Today’s Liturgy also reminds us that to do Penance; to learn to open, our secret, locked in hearts - to show the wounds to God and to welcome the Light and Warmth of His love. During these days of Lent we have the opportunity to take time out to consider the Good News, to recall what it means to be a follower of Jesus and to be prepared for a time of Surprising Grace. Here are some helpful hints to point you in the right direction in the remaining days of Lent:

Look about you every morning. God has given you this day and He wills to be with you as you go through it. It will not be important how much you will do for Him, but how much you are willing to let Him do for and through you. The thing that carried many people through the terrible experience of the concentration camps was Someone was concerned and was waiting! On a difficult day realizing that God is with you and loves you can be like the Light at the end of a dark tunnel.

Place a crucifix or picture of Christ in your home. Not hidden away in the bedroom but “lifted Up” in a place of honor to remind you and those who enter your home how much you are loved by God, your Savior and Healer.

Take advantage of appearing before God’s Mercy Seat in the Sacrament of Reconciliation, not as an Easter DUTY but to receive a gift from God, to hear Him say through His priest: “I know your sins and failures, but even so you are My beloved and Chosen Child.”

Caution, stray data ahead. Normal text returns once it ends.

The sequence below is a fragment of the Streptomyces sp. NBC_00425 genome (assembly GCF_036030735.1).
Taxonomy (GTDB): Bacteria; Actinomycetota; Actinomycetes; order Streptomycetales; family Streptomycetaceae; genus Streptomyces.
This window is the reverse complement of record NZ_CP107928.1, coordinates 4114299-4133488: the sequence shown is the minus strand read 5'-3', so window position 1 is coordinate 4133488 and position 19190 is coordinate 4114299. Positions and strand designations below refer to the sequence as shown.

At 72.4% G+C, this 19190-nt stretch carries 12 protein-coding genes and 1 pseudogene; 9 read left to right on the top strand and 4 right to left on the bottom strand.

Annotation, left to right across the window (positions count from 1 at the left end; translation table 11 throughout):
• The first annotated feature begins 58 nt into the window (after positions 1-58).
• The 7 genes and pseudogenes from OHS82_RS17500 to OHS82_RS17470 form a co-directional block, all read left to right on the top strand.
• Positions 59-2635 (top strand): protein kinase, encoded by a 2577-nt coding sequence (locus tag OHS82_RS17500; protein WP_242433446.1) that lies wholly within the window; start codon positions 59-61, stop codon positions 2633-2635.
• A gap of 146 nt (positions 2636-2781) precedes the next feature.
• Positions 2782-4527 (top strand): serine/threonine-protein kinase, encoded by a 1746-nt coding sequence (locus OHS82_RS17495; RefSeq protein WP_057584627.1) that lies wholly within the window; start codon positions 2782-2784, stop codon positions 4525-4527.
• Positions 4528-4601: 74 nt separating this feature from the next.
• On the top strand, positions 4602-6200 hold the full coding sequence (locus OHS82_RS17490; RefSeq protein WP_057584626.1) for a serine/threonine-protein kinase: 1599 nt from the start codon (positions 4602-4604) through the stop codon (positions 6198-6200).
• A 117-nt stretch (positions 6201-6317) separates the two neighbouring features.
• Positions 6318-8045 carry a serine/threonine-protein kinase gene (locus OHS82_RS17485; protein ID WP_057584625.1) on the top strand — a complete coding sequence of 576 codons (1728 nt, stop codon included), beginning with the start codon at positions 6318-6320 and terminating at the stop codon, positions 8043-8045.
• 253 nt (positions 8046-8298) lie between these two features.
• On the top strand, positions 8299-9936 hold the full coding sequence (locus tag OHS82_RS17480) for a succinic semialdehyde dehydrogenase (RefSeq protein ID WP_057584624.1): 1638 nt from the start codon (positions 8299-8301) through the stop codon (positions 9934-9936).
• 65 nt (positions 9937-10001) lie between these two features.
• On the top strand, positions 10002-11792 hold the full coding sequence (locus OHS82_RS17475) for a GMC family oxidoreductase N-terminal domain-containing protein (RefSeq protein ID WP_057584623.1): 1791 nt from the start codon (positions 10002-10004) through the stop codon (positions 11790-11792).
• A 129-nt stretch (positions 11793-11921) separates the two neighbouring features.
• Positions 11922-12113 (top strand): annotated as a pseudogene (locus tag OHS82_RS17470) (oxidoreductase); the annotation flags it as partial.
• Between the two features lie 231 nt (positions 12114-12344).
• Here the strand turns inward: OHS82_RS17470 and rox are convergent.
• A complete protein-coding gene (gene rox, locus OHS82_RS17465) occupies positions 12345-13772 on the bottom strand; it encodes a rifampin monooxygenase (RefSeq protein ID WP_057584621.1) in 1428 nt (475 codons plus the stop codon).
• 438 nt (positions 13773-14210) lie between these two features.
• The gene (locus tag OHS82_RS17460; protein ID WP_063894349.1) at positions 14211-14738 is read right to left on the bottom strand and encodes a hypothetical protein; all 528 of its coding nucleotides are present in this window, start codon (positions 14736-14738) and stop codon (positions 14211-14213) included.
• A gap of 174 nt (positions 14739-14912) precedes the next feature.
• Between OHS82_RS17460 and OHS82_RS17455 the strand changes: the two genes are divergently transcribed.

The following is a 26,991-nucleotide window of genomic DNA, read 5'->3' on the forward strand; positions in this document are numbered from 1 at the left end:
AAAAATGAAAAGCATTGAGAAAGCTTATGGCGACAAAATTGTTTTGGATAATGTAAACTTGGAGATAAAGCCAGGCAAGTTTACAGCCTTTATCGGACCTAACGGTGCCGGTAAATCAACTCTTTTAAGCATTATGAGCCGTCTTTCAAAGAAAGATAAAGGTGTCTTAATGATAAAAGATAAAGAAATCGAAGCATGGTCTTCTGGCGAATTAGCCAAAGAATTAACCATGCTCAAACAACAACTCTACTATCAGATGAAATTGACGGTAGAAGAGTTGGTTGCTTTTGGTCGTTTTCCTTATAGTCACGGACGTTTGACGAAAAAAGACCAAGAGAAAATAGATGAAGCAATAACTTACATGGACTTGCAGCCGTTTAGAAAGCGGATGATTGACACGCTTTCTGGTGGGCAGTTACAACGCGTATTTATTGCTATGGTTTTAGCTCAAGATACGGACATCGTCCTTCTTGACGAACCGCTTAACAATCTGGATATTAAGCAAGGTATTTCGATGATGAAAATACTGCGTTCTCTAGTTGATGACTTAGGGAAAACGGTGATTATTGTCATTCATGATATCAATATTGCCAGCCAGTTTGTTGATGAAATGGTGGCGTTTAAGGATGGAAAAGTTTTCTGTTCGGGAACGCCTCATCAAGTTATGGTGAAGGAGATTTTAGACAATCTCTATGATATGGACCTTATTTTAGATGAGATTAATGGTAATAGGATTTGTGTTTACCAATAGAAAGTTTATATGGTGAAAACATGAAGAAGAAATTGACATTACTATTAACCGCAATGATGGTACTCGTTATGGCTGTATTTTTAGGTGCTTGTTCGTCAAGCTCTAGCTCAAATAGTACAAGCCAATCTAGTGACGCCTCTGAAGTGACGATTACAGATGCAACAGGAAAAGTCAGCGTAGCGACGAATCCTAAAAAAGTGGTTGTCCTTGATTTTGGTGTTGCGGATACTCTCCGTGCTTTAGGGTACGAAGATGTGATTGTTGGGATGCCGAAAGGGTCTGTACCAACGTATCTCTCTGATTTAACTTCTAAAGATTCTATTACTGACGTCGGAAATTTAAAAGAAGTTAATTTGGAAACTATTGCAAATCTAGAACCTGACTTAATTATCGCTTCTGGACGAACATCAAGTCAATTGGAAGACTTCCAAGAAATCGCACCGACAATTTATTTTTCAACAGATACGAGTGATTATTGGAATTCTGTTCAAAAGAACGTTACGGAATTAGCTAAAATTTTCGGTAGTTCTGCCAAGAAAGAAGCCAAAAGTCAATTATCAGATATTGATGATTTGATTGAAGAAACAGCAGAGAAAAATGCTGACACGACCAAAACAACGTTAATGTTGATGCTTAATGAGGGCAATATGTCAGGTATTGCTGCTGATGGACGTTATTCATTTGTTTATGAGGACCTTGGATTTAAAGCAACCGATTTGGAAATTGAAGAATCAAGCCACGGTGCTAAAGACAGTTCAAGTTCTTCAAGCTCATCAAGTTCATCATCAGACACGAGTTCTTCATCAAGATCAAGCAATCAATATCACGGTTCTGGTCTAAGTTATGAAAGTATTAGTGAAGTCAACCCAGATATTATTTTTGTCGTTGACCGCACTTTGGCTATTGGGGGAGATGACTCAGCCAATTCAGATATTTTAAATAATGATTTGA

This Laetare Sunday resolve to do such things and you will discover Lent is a time of joy and light. It will remind you of Who God is, who we are and what we believe. It can be a time of grace when your heart is changed and you become whole and spiritually healthy for God’s Love is a recognized, vital part of your life.

– Fr. Seraphin Conley, T.O.R.

Sunday, March 11, 2012

Lenten Reflection: Third Sunday of Lent

Cycle B
(Ex 20:1-17 or Ex 20:1-3, 7-8, 12-17; 1 Cor 1:22-25; Jn 2:13-25)

Growing up you could always tell when you entered a Catholic home because either at the entrance hall or in a place of honor in the parlor there would be a crucifix or a religious picture. There are all kinds of artistic depictions of Christ: good, bad, or indifferent. There are the “traditional” ones: the Good Shepherd, the Healer, the Teacher, surrounded by children, the Crucified, the Sacred Heart, etc. And some modern versions like the young, smiling, sun tanned Jesus who looks like a New Smyrna surfer coming in on a perfect wave! At different times in our lives, depending on the circumstances, one or the other of these images might appeal to us, might comfort or encourage us. But always with the caution that this familiar “Jesus” – made in Our Image and Likeness – may be quite unreal, quite able to be manipulated to approve whatever we do or leave our attitudes unchanged. Today we have an image of Christ who refuses to conform to our imagination: eyes flashing, hot with anger, making a whip, tipping over the money changers tables, spilling the coins and scattering the animals. I’m willing to bet that not too many people have that picture on their bedroom wall! Jesus seems so out of control, so unpredictable. Whereas all other images show Him completely serene and in control, even on the Cross.